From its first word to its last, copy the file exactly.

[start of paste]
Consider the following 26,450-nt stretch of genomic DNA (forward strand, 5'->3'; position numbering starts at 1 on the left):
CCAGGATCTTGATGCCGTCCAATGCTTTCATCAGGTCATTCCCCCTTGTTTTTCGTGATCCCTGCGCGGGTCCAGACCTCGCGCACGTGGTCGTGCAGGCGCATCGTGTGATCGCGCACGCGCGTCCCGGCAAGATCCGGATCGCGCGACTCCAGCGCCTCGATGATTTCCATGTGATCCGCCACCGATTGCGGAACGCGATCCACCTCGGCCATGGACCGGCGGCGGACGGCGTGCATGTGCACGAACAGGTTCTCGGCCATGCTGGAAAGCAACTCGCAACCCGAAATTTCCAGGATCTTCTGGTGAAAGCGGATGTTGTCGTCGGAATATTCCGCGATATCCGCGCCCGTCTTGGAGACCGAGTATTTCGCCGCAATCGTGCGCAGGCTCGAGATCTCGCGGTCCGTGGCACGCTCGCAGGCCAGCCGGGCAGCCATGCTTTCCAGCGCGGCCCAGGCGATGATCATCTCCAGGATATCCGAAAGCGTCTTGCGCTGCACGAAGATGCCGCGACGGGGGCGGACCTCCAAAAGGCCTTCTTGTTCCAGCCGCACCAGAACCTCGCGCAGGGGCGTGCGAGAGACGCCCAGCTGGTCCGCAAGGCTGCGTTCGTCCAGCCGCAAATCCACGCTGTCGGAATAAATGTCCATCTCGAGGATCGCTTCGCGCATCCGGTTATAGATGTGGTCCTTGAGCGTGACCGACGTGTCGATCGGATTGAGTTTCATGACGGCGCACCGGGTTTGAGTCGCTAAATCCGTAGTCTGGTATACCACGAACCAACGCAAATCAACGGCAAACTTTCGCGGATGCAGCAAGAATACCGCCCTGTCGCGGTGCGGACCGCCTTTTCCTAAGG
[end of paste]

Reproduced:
Consider the following 26,450-nt stretch of genomic DNA (forward strand, 5'->3'; position numbering starts at 1 on the left):
CCAGGATCTTGATGCCGTCCAATGCTTTCATCAGGTCATTCCCCCTTGTTTTTCGTGATCCCTGCGCGGGTCCAGACCTCGCGCACGTGGTCGTGCAGGCGCATCGTGTGATCGCGCACGCGCGTCCCGGCAAGATCCGGATCGCGCGACTCCAGCGCCTCGATGATTTCCATGTGATCCGCCACCGATTGCGGAACGCGATCCACCTCGGCCATGGACCGGCGGCGGACGGCGTGCATGTGCACGAACAGGTTCTCGGCCATGCTGGAAAGCAACTCGCAACCCGAAATTTCCAGGATCTTCTGGTGAAAGCGGATGTTGTCGTCGGAATATTCCGCGATATCCGCGCCCGTCTTGGAGACCGAGTATTTCGCCGCAATCGTGCGCAGGCTCGAGATCTCGCGGTCCGTGGCACGCTCGCAGGCCAGCCGGGCAGCCATGCTTTCCAGCGCGGCCCAGGCGATGATCATCTCCAGGATATCCGAAAGCGTCTTGCGCTGCACGAAGATGCCGCGACGGGGGCGGACCTCCAAAAGGCCTTCTTGTTCCAGCCGCACCAGAACCTCGCGCAGGGGCGTGCGAGAGACGCCCAGCTGGTCCGCAAGGCTGCGTTCGTCCAGCCGCAAATCCACGCTGTCGGAATAAATGTCCATCTCGAGGATCGCTTCGCGCATCCGGTTATAGATGTGGTCCTTGAGCGTGACCGACGTGTCGATCGGATTGAGTTTCATGACGGCGCACCGGGTTTGAGTCGCTAAATCCGTAGTCTGGTATACCACGAACCAACGCAAATCAACGGCAAACTTTCGCGGATGCAGCAAGAATACCGCCCTGTCGCGGTGCGGACCGCCTTTTCCTAAGG